Verapoli, December, 1806. “This is the residence of bishop Raymondo, the pope's apostolic vicar in Malabar. There is a college here for the sacerdotal office, in which the stu. dents (from ten to twenty in number) are instructed in the Latin and Syriac languages. At Pulingunna there is another college, in which the Syriac alone is taught. Here I counted twelve students. The apostolic vicar superintends sixty-four churches; exclusive of the forty-five governed by the arch. bishop of Cranganore, and exclusive of the large dioceses of the bishops of Cochin and of Quilon, whose churches extend to Cape Comorin, and are visible from the sea. The view of this assemblage of Christian congregations excited in my mind

mingled sensations of pleasure and regret; of pieasure to think that so many of the Hindoos had been rescued from the idolatry of Brahma, and its crimi. nal worship, and of regret when I reflected that there was not to be found among the whole body, one copy of the Holy Bible.

“The apostolic Vicar is an Italian, and corresponds with the society 'de propaganda fide.' He is a man of liberal manners, and gave me free access to the archives of Verapoli, which are upwards of two centuries old. In the library I found many volumes marked liber hereticus prohibitus. Every step I take in Christian India. I meet with a memento of the inquisition. The apostolical vicar, however, does not acknowledge its authority, and places himself under British protection. He spoke of the inquisition with just indignation, and, in the presence of the British resident, called i: 'a horrid tribu. nal. I asked him whether he thought I might with safety visit the inquisition, when I past Goa; there being at this time a British force in its vicinity. It asserted a personal jurisdiction over natives who were now British subjects: and it was proper the English government should know something of its present state.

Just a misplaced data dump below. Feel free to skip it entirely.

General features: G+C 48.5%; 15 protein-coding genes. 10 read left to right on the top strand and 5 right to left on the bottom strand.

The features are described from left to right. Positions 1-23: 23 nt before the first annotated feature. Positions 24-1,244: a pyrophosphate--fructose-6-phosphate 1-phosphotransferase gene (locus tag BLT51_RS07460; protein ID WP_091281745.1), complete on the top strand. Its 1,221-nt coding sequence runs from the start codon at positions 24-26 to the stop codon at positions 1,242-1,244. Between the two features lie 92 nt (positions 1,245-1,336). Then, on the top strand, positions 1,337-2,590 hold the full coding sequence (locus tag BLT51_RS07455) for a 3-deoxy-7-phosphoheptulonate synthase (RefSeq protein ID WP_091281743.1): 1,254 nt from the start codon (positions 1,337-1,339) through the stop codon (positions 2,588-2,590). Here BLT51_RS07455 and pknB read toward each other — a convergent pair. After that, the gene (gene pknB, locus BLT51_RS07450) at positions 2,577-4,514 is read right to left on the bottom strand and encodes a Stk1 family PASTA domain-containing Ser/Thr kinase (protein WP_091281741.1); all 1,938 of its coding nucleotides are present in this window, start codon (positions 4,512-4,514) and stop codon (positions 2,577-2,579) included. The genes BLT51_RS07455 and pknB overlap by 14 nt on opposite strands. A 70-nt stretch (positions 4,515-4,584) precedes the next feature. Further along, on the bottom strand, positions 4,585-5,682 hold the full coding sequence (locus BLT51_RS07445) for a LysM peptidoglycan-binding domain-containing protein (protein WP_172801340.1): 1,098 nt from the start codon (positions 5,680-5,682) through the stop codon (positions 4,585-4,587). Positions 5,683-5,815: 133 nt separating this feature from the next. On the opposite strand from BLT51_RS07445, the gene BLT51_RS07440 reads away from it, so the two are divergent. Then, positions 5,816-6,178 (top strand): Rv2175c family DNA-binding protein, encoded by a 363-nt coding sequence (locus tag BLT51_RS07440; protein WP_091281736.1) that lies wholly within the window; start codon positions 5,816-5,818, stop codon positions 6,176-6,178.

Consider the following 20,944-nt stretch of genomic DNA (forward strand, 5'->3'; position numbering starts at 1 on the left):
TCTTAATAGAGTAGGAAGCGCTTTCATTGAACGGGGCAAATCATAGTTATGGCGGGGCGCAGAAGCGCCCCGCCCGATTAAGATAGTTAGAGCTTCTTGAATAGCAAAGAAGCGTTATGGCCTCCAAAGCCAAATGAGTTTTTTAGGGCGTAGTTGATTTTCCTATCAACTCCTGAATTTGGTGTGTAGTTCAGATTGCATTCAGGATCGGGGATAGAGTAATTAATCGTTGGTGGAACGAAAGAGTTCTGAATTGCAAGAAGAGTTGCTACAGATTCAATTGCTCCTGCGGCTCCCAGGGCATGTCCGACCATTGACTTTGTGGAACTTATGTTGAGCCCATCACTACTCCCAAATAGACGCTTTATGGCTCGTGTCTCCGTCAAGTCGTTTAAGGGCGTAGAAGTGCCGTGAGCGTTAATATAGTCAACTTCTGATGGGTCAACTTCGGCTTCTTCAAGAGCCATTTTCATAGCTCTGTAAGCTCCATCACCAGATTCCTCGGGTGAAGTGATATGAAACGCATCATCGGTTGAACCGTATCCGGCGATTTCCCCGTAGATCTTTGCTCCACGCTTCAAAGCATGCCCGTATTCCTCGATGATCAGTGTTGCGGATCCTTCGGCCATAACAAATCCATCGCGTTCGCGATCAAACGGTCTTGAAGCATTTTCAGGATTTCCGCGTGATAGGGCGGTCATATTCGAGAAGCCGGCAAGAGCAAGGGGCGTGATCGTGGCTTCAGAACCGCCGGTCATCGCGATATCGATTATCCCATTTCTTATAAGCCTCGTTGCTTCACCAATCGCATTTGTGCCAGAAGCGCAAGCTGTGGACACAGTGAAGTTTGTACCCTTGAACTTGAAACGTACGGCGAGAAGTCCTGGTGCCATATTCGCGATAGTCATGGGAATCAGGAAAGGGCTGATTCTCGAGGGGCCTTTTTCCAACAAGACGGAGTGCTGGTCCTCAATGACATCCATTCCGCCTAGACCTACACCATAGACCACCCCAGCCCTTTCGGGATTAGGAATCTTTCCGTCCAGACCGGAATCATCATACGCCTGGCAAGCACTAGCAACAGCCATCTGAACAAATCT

The bishop answered, 'I do not know what you might do, under the protection of a British force; but I should not like (smiling, and pressing his capacious sides,) to trust my body in their hands.'

“We then had some conversation on the subject of giving the scriptures to the native Roman catholics. I had heard before that the bishop was by no means hostile to the measure. I told him that I should probably find the means of translating the scriptures into the Malabar language, and wished to know whether he had any objection to this mode of illuminating the ignorant minds of the native Christians. He said he had none. I visited the bishop two or three times afterwards. At our last inter

view he said, 'I have been thinking of the good gift you are meditating for the native Christians; but believe me, the inquisition will endeavor to counteract your purposes by every means in their power.' I afterwards conversed with an intelligent native priest, who was well acquainted with the state and character of the Christians, and asked him whether he thought they would be happy to obtain the scriptures? “Yes,' answered he, 'those who have heard of them. I asked if he had got a bible himself? No, he said; but he had seen one at Goa.""